As my birthdays come and go I witness the people I love also get older, have babies, mature, age, and head towards death. It’s easy to recognize the changes that occur in others, and sometimes it feels like I’m idling standing in place while the world whirls around me. Yet I must acknowledge the changes that are happening within myself physically, emotionally, and spiritually. My wine and cheese analogy really isn’t that far off; the changes that occur are subtle if you take a nibble or sip every couple of weeks. But if you take 21-year-old Micha and compare her to 31-year-old Micha, boy what a difference a decade makes!

The Golden Hour

There is a time of day I like to call the “Golden Hour.” I started noticing it a month or so ago, when the weather shifted towards winter and the trumpeter swans began flying low overhead.  Just before sunset, (at 4:15!), on days when the sun is shining and the frost lingers in the shadowy areas, the light hits the trees across the river and a brilliant golden glow radiates. Golden Hour is actually a misnomer, because the moment is brief; maybe five minutes lapse before the sun’s rays weaken and twilight sets in, turning everything to muted shades of grey. But in that short time I look around, take a deep breath, and absorb the last gasp of energy from the sun while I can. This is a moment that I believe only happens in climates where the seasons are distinct and change rapidly. I have seen it before, while going to school in Ohio or when I lived in the Eastern Sierras of California, but here on the farm it is different. Maybe it’s because I’m outside most of the time it occurs, but I think it is because I am in tune with my environment like never before. I can feel the seasons switching over, and the Golden Hour is like a beautiful warning. Take heed: winter is coming.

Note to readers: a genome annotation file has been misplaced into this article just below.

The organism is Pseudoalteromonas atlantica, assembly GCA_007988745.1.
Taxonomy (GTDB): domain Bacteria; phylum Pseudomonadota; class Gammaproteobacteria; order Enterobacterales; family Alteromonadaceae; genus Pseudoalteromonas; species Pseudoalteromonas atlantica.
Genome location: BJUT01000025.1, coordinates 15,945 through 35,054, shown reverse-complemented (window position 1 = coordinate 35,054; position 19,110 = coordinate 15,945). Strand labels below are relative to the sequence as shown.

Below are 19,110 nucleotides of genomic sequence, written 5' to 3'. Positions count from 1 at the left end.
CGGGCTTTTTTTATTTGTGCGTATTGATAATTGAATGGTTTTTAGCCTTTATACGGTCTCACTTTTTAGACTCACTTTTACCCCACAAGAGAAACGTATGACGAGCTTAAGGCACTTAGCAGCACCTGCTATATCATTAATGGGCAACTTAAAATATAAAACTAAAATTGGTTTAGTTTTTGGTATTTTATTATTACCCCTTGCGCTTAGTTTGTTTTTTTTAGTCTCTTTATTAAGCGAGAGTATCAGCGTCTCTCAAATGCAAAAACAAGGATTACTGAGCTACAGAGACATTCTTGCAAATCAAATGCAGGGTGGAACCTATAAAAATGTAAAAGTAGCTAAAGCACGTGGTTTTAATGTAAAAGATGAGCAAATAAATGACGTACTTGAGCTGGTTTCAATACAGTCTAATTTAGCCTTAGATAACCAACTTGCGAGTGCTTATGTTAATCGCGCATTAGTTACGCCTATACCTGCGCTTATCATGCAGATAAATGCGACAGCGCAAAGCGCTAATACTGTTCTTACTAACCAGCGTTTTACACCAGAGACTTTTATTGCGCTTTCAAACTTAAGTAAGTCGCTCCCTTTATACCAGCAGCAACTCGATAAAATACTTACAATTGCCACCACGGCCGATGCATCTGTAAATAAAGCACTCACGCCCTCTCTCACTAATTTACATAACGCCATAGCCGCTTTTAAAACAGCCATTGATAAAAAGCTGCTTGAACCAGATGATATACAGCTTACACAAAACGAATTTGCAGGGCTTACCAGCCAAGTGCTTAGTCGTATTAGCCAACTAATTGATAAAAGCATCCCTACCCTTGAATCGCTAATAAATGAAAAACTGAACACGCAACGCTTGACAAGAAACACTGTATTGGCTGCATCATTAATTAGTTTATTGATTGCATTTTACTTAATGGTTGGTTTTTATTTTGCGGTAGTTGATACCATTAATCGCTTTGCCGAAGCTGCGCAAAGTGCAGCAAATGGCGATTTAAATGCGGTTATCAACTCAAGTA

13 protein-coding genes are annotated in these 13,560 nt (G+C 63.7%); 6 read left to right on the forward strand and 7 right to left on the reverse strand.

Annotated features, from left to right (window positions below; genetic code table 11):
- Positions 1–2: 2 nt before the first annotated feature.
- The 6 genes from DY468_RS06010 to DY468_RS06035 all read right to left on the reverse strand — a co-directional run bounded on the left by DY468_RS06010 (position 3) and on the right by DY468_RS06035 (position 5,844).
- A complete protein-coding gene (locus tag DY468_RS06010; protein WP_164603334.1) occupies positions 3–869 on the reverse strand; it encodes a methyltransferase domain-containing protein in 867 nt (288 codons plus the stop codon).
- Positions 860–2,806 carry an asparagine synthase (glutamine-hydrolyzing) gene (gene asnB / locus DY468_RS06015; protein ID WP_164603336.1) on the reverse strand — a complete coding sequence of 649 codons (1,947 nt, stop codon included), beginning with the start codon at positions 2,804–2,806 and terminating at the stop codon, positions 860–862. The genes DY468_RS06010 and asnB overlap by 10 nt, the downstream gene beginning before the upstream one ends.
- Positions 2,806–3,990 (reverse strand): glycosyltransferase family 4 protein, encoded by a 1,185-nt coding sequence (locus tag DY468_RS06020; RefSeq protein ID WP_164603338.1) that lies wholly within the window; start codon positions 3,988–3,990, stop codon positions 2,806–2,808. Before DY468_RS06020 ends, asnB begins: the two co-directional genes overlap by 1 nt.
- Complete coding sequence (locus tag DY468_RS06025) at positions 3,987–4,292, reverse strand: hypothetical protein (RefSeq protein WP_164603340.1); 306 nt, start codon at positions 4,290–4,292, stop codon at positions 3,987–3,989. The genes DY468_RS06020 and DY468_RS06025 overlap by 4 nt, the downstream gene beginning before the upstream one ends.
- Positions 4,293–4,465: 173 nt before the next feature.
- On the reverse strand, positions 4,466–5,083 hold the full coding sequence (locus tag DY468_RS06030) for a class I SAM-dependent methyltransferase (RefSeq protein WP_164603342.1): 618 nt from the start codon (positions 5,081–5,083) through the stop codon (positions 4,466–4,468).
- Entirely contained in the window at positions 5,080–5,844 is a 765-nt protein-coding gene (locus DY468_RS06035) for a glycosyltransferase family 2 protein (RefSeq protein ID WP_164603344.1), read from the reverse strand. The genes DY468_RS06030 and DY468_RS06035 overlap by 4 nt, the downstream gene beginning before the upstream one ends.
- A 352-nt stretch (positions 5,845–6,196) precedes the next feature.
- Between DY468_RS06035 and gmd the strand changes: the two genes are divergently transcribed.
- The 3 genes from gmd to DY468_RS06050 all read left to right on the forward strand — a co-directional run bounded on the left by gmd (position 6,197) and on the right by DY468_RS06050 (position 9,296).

I suppose, (since everyone keeps telling me), that we have been lucky with weather this year. Having never lived in the Pacific Northwest I have to take their word for it. Though the mercury has dropped dramatically, with night temperatures in the twenties this week, the sun has made frequent appearances. Don’t get me wrong; there have been some blustery, grey, misty, and torrential days. But they are mixed in with marvelously clear, cold, brilliant days where the snow-capped peaks in the distance pull my gaze, reminding me of their quiet splendor.